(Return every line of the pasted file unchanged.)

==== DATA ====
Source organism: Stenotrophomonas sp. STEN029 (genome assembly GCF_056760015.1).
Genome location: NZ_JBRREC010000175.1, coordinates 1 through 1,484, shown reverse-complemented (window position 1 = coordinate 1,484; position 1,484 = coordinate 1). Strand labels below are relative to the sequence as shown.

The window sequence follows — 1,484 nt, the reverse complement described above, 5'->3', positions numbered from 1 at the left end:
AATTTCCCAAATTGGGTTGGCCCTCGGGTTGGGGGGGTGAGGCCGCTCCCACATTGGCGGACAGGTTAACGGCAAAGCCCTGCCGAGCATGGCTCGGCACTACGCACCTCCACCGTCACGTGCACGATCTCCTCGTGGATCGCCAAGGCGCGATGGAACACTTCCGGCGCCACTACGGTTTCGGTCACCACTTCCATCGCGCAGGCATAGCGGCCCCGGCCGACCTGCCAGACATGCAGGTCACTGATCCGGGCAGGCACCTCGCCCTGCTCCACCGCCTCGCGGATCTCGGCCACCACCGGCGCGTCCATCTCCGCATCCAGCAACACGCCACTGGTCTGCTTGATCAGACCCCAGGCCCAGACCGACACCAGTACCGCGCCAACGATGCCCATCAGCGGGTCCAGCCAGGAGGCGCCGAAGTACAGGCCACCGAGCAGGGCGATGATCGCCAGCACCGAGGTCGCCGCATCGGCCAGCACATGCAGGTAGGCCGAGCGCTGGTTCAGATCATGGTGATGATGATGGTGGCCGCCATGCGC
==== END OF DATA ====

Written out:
Source organism: Stenotrophomonas sp. STEN029 (genome assembly GCF_056760015.1).
Genome location: NZ_JBRREC010000175.1, coordinates 1 through 1,484, shown reverse-complemented (window position 1 = coordinate 1,484; position 1,484 = coordinate 1). Strand labels below are relative to the sequence as shown.

The window sequence follows — 1,484 nt, the reverse complement described above, 5'->3', positions numbered from 1 at the left end:
AATTTCCCAAATTGGGTTGGCCCTCGGGTTGGGGGGGTGAGGCCGCTCCCACATTGGCGGACAGGTTAACGGCAAAGCCCTGCCGAGCATGGCTCGGCACTACGCACCTCCACCGTCACGTGCACGATCTCCTCGTGGATCGCCAAGGCGCGATGGAACACTTCCGGCGCCACTACGGTTTCGGTCACCACTTCCATCGCGCAGGCATAGCGGCCCCGGCCGACCTGCCAGACATGCAGGTCACTGATCCGGGCAGGCACCTCGCCCTGCTCCACCGCCTCGCGGATCTCGGCCACCACCGGCGCGTCCATCTCCGCATCCAGCAACACGCCACTGGTCTGCTTGATCAGACCCCAGGCCCAGACCGACACCAGTACCGCGCCAACGATGCCCATCAGCGGGTCCAGCCAGGAGGCGCCGAAGTACAGGCCACCGAGCAGGGCGATGATCGCCAGCACCGAGGTCGCCGCATCGGCCAGCACATGCAGGTAGGCCGAGCGCTGGTTCAGATCATGGTGATGATGATGGTGGCCGCCATGCGC